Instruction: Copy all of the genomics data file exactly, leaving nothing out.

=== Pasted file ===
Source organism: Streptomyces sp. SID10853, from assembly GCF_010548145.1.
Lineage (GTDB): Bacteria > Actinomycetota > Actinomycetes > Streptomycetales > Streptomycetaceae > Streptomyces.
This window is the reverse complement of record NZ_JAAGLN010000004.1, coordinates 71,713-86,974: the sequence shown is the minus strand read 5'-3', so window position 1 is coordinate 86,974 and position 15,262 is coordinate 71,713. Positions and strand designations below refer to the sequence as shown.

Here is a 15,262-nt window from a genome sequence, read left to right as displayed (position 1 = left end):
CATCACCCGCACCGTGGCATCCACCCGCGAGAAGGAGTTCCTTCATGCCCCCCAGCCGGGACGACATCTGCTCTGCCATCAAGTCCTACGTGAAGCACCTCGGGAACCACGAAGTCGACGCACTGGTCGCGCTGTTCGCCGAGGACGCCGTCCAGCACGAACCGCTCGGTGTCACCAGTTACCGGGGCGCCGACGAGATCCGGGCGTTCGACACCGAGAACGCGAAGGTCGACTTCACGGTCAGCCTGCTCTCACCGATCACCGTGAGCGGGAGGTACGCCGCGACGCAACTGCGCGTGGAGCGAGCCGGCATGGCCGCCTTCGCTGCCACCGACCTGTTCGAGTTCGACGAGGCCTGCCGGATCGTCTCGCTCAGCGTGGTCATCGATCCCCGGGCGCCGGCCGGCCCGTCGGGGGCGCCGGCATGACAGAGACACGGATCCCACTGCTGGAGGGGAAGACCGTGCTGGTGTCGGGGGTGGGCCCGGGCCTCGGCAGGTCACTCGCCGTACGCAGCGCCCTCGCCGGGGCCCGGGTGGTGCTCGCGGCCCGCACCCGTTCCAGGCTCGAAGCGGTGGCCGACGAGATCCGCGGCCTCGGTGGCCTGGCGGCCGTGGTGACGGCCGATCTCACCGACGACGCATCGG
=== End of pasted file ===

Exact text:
Source organism: Streptomyces sp. SID10853, from assembly GCF_010548145.1.
Lineage (GTDB): Bacteria > Actinomycetota > Actinomycetes > Streptomycetales > Streptomycetaceae > Streptomyces.
This window is the reverse complement of record NZ_JAAGLN010000004.1, coordinates 71,713-86,974: the sequence shown is the minus strand read 5'-3', so window position 1 is coordinate 86,974 and position 15,262 is coordinate 71,713. Positions and strand designations below refer to the sequence as shown.

Here is a 15,262-nt window from a genome sequence, read left to right as displayed (position 1 = left end):
CATCACCCGCACCGTGGCATCCACCCGCGAGAAGGAGTTCCTTCATGCCCCCCAGCCGGGACGACATCTGCTCTGCCATCAAGTCCTACGTGAAGCACCTCGGGAACCACGAAGTCGACGCACTGGTCGCGCTGTTCGCCGAGGACGCCGTCCAGCACGAACCGCTCGGTGTCACCAGTTACCGGGGCGCCGACGAGATCCGGGCGTTCGACACCGAGAACGCGAAGGTCGACTTCACGGTCAGCCTGCTCTCACCGATCACCGTGAGCGGGAGGTACGCCGCGACGCAACTGCGCGTGGAGCGAGCCGGCATGGCCGCCTTCGCTGCCACCGACCTGTTCGAGTTCGACGAGGCCTGCCGGATCGTCTCGCTCAGCGTGGTCATCGATCCCCGGGCGCCGGCCGGCCCGTCGGGGGCGCCGGCATGACAGAGACACGGATCCCACTGCTGGAGGGGAAGACCGTGCTGGTGTCGGGGGTGGGCCCGGGCCTCGGCAGGTCACTCGCCGTACGCAGCGCCCTCGCCGGGGCCCGGGTGGTGCTCGCGGCCCGCACCCGTTCCAGGCTCGAAGCGGTGGCCGACGAGATCCGCGGCCTCGGTGGCCTGGCGGCCGTGGTGACGGCCGATCTCACCGACGACGCATCGG